The current extension of the promise of “Big Data” into the field of marketing has injected accountability into a field that has historically leaned more toward art than science. “Big Data” is not a new phenomenon, although it is a relatively new term coined by University of Pennsylvania economist, Francis Diebold.
I learned in my Media Economics and Technology class that marketing can trace its origins in the field of economics. It makes sense. Marketing is, at its most basic, the practice by which entities and individuals trade goods and resources. Economics is the field that is concerned with the production and distribution of goods and resources among populations. Marketing is the field that connects corporations (producers) and people (consumers). With this in mind, the evolving practices in marketing toward harnessing big data brings it closer to its origin in a quantitative and analytical field.
To prove the point that big data is not a new phenomenon, consider the areas of operations research and management science. Academics and professionals in these fields have long applied analytical methods for decision making, optimization and efficiency. It also investigates micro-behaviors that lead to macro-level patterns.
In the research paper written by Siebers, Aickelin, Celia & Clegg entitled, “Using Intelligent Agents to Understand Management Practices and Retail Productivity,” they define operations research as a practice that is “applied to problems concerning the conduct and coordination of the operations within an organization.” Furthermore, it uses scientific models that try to make sense of the issue at hand.
For example, the textbook case of a call center. Each individual in a call center plays a role and has a work relationship with other individuals within and outside the call center– peers, managers, colleagues, customers. The behaviors of each individual (how fast they resolve an issue, how satisfied the consumer is after a call, their relationship with managers who can help them with their work, etc) can lead to trends that affect the performance of the call center as a whole. If most employees in the call center take too much time being on the phone, it leads to less customers being served at the end of the day, and has the added implication of less customers being satisfied when conversations with agents take too long before an issue is resolved. Management will then invest in training employees to better handle customer issues over the phone, or find other ways to serve customers that will lead to their satisfaction. If more customer issues are resolved and customers are happy, it leads to more revenues for the company.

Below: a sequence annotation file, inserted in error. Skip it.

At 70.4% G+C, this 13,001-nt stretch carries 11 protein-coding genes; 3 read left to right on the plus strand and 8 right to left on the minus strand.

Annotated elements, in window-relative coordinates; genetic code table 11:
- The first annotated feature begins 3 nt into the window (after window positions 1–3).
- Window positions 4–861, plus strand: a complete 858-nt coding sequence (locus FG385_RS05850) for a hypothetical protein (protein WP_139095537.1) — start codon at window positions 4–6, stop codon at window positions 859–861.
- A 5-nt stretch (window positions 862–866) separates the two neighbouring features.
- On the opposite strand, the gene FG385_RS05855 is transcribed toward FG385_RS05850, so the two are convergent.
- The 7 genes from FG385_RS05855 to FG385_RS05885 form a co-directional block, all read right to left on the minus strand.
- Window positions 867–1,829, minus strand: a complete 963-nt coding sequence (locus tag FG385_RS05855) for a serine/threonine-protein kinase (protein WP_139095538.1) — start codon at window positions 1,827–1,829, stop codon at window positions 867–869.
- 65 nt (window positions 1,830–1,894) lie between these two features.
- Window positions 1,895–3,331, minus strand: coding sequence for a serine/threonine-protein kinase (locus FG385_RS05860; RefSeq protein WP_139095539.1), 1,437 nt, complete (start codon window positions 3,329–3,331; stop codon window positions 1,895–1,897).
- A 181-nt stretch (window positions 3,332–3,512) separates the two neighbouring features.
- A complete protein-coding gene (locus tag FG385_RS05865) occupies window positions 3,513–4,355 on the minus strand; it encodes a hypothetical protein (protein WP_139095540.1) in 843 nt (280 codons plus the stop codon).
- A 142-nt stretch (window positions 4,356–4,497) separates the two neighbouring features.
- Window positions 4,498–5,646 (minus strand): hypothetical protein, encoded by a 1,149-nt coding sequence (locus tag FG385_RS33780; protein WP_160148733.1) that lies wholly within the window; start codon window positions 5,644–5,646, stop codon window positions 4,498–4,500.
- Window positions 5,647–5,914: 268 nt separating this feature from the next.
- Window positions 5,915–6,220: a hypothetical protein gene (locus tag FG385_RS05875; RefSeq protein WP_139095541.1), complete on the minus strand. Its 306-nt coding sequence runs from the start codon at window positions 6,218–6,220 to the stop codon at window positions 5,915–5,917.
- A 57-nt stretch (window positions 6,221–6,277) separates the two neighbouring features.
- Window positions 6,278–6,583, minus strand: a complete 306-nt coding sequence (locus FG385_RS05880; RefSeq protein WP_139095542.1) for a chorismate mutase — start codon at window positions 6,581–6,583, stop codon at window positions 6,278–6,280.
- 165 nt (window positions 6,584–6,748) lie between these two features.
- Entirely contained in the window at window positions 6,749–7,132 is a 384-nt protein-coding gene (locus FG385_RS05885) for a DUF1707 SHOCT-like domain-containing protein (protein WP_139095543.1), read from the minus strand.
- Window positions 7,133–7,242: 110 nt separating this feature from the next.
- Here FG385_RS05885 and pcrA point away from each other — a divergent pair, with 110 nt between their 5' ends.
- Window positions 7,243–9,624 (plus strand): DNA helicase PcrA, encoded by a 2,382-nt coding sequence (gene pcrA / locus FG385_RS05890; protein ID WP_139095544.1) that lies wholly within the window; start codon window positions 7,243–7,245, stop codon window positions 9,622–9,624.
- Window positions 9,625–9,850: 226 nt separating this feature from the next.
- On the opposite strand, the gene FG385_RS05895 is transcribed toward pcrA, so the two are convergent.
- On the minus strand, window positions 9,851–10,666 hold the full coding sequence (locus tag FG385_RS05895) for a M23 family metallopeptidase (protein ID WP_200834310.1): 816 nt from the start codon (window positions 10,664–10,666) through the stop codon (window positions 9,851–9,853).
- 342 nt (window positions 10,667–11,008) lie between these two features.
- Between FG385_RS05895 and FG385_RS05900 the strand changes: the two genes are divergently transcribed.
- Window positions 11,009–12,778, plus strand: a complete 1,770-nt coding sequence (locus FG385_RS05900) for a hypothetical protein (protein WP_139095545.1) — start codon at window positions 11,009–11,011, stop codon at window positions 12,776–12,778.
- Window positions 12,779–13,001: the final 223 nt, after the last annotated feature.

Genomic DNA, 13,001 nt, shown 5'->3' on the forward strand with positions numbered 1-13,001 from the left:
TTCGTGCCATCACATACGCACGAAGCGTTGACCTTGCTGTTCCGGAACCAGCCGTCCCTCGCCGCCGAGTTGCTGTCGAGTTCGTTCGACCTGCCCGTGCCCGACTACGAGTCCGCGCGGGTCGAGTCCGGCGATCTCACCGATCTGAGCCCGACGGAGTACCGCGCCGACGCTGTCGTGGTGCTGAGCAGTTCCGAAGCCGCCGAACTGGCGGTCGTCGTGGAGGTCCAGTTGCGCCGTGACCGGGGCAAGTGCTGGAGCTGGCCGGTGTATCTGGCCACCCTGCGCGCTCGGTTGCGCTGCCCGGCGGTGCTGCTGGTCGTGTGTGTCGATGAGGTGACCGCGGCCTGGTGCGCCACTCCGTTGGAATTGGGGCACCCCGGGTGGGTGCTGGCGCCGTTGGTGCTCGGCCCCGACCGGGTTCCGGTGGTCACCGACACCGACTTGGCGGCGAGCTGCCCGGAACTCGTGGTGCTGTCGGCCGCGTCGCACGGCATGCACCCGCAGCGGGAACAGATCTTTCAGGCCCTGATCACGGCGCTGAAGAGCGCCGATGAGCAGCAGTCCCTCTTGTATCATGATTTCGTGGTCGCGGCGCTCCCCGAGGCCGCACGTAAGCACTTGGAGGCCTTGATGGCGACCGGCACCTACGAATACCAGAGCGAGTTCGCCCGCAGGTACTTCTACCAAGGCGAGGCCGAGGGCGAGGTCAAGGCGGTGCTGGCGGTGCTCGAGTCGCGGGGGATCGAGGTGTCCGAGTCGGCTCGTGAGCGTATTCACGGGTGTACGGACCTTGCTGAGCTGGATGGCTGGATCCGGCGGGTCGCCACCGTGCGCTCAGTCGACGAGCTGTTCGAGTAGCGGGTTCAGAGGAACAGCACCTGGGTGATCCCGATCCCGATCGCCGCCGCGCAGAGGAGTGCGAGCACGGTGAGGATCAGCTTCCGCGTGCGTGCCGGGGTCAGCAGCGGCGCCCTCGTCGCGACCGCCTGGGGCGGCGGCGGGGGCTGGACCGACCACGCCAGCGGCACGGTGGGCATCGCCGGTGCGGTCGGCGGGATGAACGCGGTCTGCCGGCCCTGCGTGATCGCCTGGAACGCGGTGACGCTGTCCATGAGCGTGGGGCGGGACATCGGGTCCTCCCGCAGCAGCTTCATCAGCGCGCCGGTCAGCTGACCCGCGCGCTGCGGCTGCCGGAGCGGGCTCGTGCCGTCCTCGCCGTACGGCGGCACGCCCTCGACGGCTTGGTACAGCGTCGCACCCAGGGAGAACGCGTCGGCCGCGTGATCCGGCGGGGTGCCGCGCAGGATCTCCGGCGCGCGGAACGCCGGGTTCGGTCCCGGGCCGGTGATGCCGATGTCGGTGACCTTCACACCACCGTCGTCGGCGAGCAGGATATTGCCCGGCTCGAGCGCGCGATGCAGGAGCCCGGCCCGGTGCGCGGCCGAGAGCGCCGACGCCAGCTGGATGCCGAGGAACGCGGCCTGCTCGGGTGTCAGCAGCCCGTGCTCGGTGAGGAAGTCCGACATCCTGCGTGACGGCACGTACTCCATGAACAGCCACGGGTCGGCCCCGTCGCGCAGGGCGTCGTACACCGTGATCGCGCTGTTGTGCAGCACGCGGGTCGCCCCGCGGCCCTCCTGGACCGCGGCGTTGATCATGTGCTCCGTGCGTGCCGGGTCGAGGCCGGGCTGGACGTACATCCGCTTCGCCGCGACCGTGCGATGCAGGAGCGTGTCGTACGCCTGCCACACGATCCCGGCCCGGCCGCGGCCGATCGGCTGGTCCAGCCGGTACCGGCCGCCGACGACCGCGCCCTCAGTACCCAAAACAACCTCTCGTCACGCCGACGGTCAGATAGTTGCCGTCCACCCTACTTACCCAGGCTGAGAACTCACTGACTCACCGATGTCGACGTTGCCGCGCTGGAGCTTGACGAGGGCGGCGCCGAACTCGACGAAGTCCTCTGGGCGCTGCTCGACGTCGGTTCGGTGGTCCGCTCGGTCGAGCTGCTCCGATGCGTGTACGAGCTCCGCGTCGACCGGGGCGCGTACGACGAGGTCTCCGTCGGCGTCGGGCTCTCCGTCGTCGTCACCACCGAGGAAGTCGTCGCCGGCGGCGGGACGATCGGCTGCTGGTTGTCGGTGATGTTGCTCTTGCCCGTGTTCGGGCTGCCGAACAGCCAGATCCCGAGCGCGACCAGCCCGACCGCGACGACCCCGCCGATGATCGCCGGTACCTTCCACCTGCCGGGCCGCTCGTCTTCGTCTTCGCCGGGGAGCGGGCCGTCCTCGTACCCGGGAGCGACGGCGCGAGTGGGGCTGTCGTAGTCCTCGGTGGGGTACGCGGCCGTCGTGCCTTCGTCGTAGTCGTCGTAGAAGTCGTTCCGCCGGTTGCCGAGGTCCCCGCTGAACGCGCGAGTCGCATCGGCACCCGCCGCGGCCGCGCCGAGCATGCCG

Of course that is a very simple example, but one that is a classic case (taught in business schools around the nation) upon which operations research is applied. I’m particularly interested in the method used by the authors of the paper I mentioned earlier in this blog. They used “agent-based” modeling and simulation, which is about “examining complex behaviors produced by simple activities.” It is related to micro- and macro-economics, but is extended to management practices (micro-level behaviors would be things like employee actions, and macro-level behaviors would be the patterns from these employee actions that impact management decisions) instead of the economy at large.
Right now, marketers are keeping an eye on the types of data they can capture– from micro-behaviors (clicks on a site, signing up for an email promotion, purchase transactions)– to understand larger patterns that could be indicators of the health of a business. Data-driven marketing and its applications is a growing development that I’m keenly observing, in order to find ways to better serve consumers, enrich lives and grow businesses.